Maybe it took the disastrous defeat of the Arthur St. Clair in 17to sober the American Congress to the seriousness of the situation on the frontier.  It was clear that many mistakes had been made in that effort and there was plenty of blame to go around.  George Washington replaced Arthur St. Clair with Anthony Wayne.  Wayne was not a clear choice for the job but in the end proved to be the correct one. 


For the first time, Congress appropriated a significant sum of money for raising and supporting an army.  General Wayne took his assignment very seriously and spent considerable time studying the details of the St. Clair campaign.  With some difficulty, he recruited and staffed a 2,500-man army that he trained, disciplined, and drilled into an effective army.  He was a hard disciplinarian and demanded performance which he got.


As with General St. Clair, it was not possible to move a large army and keep it secret from the Indians.  Indian spies tracked General Wayne's activities from the start.  Unlike earlier offensives by the whites, however, the Indians observed that Wayne's army was trained and well equipped.  With considerable trepidation the Indian commanders prepared for battle by recruiting all available tribes to supply warriors. 


General Wayne marched his army north from Cincinnati.  He built additional forts along the way, garrisoned them and assured that his supply line remained intact and effective.  By contrast, some dissention occurred among the Indian forces causing some of the force to withdraw their support.


When a confrontation finally occurred, General Wayne positioned his forces near but a safe distance away from an area known as Fallen Timber where the Indians were known to be laying in wait for the advancing army.  Fallen Timber was a large swath of forest in which essentially all the trees had been blown down by an earlier tornado.  The fallen and tangled trees provided excellent cover and effectively denied easy mobility by horses.  As was the custom among Indians entering into battle, they fasted the day preceding the battle.  Being aware of this, General Wayne delayed the engagement resting his troops and extending the Indians' fast for three days.  When the battle was finally engaged, a large number of the Indians had gone to the Fort Miami, the British fort that was nearby for food.  The Indian defender at Fallen Timber, weakened by their extended fast and numb with cold, put up only modest resistance.  They shortly retreated from the Fallen Timber area to Fort Miami where they expected to be given refuge by their allies, the British.  The British would not allow them to enter so they finally were forced to flee in advance of the approaching white army.


Neither the white nor the Indian armies suffered many casualties as a result of the Battle of Fallen Timber.  General Wayne ordered the crops of the Indians and those surrounding Fort Miami to be destroyed depriving the Indians of much of their winter sustenance. The Indians became disheartened by the extensive show of strength of General Wayne's army, the loss of their food resources and concluded that Moneto, the Indian Great Spirit or God, had forsaken the Indian in favor of the whites.  Over the next weeks and months most of the Indian tribes that had joined together to do battle with the white army, on a tribe-by-tribe basis, sued for peace.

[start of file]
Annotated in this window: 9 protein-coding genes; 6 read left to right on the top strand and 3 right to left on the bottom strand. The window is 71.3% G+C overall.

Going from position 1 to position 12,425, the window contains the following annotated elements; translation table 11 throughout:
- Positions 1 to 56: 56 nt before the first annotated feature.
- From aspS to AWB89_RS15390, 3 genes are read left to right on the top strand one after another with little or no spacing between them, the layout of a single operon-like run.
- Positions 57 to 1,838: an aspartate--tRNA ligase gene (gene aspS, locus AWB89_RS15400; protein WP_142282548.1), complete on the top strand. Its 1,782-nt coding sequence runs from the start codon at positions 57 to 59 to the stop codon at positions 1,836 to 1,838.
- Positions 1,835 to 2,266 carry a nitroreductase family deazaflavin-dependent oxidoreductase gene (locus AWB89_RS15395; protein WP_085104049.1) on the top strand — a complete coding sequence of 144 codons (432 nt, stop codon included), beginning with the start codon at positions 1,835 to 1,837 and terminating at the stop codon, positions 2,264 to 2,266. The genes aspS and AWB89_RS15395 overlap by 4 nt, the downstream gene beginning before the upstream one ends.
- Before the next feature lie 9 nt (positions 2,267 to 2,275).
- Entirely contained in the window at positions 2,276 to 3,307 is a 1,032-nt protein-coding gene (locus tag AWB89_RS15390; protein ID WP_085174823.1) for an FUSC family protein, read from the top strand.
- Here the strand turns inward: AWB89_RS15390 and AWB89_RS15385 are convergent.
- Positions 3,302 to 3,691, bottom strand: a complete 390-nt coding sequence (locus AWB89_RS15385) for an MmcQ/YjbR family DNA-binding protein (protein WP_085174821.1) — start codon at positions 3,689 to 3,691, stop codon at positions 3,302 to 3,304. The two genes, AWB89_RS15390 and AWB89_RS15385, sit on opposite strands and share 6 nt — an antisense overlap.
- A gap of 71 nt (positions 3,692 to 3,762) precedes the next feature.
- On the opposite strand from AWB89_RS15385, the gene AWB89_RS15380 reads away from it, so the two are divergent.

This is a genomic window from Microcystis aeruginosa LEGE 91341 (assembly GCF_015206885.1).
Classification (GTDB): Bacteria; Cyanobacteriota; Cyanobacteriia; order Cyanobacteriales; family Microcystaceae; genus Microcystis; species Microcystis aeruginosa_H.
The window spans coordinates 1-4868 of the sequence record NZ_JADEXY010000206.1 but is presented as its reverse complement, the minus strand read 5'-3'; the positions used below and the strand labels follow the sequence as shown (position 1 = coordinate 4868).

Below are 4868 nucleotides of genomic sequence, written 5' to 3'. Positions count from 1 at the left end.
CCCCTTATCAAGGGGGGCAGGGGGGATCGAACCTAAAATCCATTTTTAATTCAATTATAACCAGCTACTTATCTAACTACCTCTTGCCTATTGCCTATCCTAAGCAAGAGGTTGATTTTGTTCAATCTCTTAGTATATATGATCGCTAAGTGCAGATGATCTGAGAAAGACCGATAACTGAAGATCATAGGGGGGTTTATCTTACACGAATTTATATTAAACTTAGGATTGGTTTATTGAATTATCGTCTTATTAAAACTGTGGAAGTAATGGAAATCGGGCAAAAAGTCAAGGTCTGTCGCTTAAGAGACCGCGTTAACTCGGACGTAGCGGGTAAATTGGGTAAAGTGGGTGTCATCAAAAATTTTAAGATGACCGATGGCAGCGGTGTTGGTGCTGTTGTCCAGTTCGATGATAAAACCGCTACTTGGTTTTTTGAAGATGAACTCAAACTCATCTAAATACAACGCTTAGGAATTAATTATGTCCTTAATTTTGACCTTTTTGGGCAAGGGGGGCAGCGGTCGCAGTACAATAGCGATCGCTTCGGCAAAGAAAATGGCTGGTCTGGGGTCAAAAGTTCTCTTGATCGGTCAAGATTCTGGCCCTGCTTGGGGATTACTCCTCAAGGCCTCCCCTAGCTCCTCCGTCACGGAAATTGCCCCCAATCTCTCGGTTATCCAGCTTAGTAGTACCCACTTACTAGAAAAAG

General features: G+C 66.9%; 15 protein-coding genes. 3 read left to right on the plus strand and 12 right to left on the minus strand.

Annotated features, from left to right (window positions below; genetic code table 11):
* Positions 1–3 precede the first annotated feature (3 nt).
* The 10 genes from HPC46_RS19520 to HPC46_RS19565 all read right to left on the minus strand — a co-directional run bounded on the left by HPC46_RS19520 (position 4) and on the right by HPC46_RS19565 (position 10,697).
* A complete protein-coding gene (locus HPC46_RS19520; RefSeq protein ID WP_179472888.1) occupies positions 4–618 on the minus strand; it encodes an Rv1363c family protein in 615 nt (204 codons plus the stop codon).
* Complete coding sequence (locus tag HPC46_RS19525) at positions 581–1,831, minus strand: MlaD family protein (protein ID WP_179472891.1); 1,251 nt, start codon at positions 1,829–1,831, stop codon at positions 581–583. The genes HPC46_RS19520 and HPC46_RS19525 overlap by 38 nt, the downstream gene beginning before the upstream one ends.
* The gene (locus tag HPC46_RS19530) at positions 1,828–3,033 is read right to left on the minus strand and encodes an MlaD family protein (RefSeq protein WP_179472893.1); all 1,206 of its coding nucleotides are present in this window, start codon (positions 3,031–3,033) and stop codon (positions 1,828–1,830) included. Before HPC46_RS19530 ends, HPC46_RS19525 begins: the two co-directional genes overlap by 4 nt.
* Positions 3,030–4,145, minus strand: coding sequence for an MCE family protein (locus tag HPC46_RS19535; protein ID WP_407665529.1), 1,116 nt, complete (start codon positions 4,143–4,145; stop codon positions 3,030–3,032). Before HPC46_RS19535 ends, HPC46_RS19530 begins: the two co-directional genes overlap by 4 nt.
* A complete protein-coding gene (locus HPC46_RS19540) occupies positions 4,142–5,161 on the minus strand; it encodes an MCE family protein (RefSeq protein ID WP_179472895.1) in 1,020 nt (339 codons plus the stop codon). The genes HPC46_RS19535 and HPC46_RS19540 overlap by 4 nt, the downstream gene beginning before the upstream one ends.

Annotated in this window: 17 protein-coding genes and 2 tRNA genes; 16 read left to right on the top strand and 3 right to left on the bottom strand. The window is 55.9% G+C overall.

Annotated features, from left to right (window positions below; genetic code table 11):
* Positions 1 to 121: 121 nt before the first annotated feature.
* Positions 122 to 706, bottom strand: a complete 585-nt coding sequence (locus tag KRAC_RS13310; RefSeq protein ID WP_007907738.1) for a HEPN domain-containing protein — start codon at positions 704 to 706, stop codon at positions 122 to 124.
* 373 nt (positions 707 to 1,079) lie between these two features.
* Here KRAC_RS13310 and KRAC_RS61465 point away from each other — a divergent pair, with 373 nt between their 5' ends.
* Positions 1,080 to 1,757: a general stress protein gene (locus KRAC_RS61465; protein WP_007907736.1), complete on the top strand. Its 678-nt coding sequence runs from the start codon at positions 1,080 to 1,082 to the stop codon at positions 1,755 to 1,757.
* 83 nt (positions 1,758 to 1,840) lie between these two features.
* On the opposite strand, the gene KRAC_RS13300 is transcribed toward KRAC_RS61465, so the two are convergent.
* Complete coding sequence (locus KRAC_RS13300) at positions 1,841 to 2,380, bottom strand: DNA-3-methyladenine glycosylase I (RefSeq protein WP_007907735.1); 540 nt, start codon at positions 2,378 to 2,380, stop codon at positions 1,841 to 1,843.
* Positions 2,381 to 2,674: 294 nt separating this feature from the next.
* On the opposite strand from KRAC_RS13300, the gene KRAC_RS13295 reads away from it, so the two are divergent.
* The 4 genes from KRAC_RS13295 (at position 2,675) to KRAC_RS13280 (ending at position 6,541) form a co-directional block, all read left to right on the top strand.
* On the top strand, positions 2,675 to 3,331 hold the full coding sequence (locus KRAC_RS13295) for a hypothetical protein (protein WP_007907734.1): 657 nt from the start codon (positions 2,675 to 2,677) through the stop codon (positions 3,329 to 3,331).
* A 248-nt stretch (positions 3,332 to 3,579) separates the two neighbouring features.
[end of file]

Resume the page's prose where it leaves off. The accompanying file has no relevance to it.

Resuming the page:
At the invitation of General Wayne a council, originally scheduled for June 1st, was convened with the Indian tribes in mid-July of 1795.  The delay was designed to accommodate many of the late arrivals of some of the Indian tribes.  General Wayne personally welcomed each tribe that arrived.  After weeks of discussion, the Treaty of Greenville was finally signed in early August. 


In this treaty, the Indians gave up the southern half of what is now the State of Ohio.  This ceding of land was the crux of the treaty.  However, it included many other items and conditions.  Among these were the conditions that the Indians would from then on, be under the protection of the government of the United States.  Further, if a white man were killed by an Indian, the responsible Indian was to be turned over to the whites for trial and punishment.  Conversely, if an Indian were killed by a white man the killer would be turned over to the Indians for punishment.  Another provision of the treaty was that the Indian tribes were promised annuities from the U.S. Government.


The Indians who signed the Greenville Treaty were positively impressed by General Anthony Wayne and felt that in spite of the loss of land, they were well treated and all their grievances considered.  All of the tribes had not participated, however, and some such as the followers of Tecumseh, a splinter tribe of the Shawnees, did not recognize the treaty.  These groups continued to cause problems on the frontier but the number of raids were sharply curtailed.  With the Greenville Treaty the Northwestern Territory was effectively opened and the stream of settlers entering became a flood.


The Treaty of Greenville did not last, however.  It was not long before the whites were again encroaching on Indian land and new treaties were developed to supercede the terms of the Greenville Treaty.  By 1812, the Northwest Territory became free of all Indian tribes. .


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